Understanding this story in Moses' life gives us an insight into a constant dilemma faced by us all. How often do we chance upon a situation that to us seems self-evident and rather simple to cure at that? From our prospective as a sincere and sympathetic individual who is not immersed in the problem itself, we know a simple act on our part would remedy the problem. And yet, no matter how sincere our intent, we learn all too quickly and often times as Moses, tragically, that our action, not only doesn't make things better, but those who should appreciate it the most, those for whom we extended ourselves, now turn upon us, creating heretofore unknown difficulties in our own lives. And what do we do? How do we react? We flee from the situation desperately attempting to protect ourselves still unable to fully grasp the true complexities of the situation we responded to in the first place.

Is this not Moses' reaction when he is called upon by G‑d to go down to Egypt to lead his brethren out of slavery? He tells G‑d that he is confident that the Jews won't listen to him. His inability to fully comprehend the true horror of persecution, of slavery is still evident.

One of the more famous books written on American foreign policy was entitled "The Ugly American." It describes in detail how our foreign policy in the third world was flawed by our own inability to fully comprehend the true nature of society's ills abroad. Our cures were American cures; ones that made perfect sense to us in our own society, yet had little relevance to the people we were attempting to help. The result of our sincerest of efforts too often was the kindling of anti-American sentiments. Eating our food, using our medicines and aid willingly given, many societies, at the very same time, became more and more anti-American.

For me this very much describes the present relationship between American Jewry and the State of Israel in many areas of concern to the Jewish State. Let me cite but one example - the role of religion in the Jewish State.

Many American Jews wish Israel to utilize the American approach to the relationship of Church and State. I recall the visit of a socialist member of the Jerusalem City Council to Chicago a number of years ago. He decried the "despotic" control of the Orthodox of religious life in Israel. He advocated the dissolution of the Rabbinic Courts and the establishment of Separation of Church and State, American style, in Israel. Most of the Jewish Chicagoans present at the meeting agreed with him. Yet, when I asked him would he dissolve the religious courts of Christendom and Islam supported by the Israeli government, he replied in the negative. When I explained that separation of Church and State means separation of every Church from the State, he replied that this could not be accomplished in Israel. Simply, an American approach to the Church and State issue will not work in Israel. And yet, after over 50 years of Jewish Statehood, many American Jews are still advocating an American concept for an Israeli problem. Over the years this issue, as several others, not the least of which is the peace process, have created a greater and greater divide between a growing number of American Jews and our Jewish Homeland. Today, I don't believe anyone would disagree with the statement that Jewish support for Israel among American Jews is a far cry from what it once was 40 years ago.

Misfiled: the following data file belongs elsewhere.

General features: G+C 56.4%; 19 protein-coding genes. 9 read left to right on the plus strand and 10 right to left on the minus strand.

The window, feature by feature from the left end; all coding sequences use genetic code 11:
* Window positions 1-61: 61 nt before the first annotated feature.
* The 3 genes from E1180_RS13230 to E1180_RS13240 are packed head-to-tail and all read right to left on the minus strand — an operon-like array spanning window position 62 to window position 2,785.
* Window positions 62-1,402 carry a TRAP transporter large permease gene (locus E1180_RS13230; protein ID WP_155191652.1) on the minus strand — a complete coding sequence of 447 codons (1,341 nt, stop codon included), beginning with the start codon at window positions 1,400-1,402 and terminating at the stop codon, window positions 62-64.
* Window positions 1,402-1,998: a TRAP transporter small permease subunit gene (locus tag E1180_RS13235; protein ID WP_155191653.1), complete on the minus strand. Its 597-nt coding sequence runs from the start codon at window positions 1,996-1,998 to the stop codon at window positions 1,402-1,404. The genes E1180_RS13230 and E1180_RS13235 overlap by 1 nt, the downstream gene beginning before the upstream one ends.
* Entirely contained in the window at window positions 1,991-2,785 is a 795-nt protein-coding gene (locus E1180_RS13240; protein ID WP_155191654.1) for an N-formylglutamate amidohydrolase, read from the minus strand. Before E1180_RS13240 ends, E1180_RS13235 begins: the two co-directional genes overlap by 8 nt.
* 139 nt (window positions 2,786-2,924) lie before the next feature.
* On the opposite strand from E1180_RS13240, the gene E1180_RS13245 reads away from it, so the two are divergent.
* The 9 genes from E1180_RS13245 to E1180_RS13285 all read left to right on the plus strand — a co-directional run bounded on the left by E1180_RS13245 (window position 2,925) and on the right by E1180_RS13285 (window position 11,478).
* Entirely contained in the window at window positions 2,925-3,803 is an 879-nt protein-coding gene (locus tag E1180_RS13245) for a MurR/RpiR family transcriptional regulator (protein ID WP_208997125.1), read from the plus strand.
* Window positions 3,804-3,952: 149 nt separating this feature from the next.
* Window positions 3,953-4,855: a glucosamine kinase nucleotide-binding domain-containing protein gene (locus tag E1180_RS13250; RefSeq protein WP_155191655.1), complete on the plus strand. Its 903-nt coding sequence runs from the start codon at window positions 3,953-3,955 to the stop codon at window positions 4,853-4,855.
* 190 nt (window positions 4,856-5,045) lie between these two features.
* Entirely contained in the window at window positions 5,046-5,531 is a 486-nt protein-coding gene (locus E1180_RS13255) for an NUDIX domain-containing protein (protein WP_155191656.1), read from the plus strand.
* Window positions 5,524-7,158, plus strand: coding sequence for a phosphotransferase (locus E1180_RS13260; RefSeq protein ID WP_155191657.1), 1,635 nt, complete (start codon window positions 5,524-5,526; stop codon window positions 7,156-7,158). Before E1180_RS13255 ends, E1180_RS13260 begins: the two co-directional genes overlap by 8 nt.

When I read the Moses story describing his own personal conflict with our People and realize this is the very selfsame Moses who eventually became our People's redeemer and Law Giver, I regain my optimism that, somehow, American Jewry and Israel will once again recapture our love affair of the past. Truly understanding the situation of another is a monumental task as even Moses experienced. Yet American Jews must open their hearts and minds to Israelis as true brethren, much as Moses did, if we are to recapture the unity both Jewries desperately need for their respective survivals.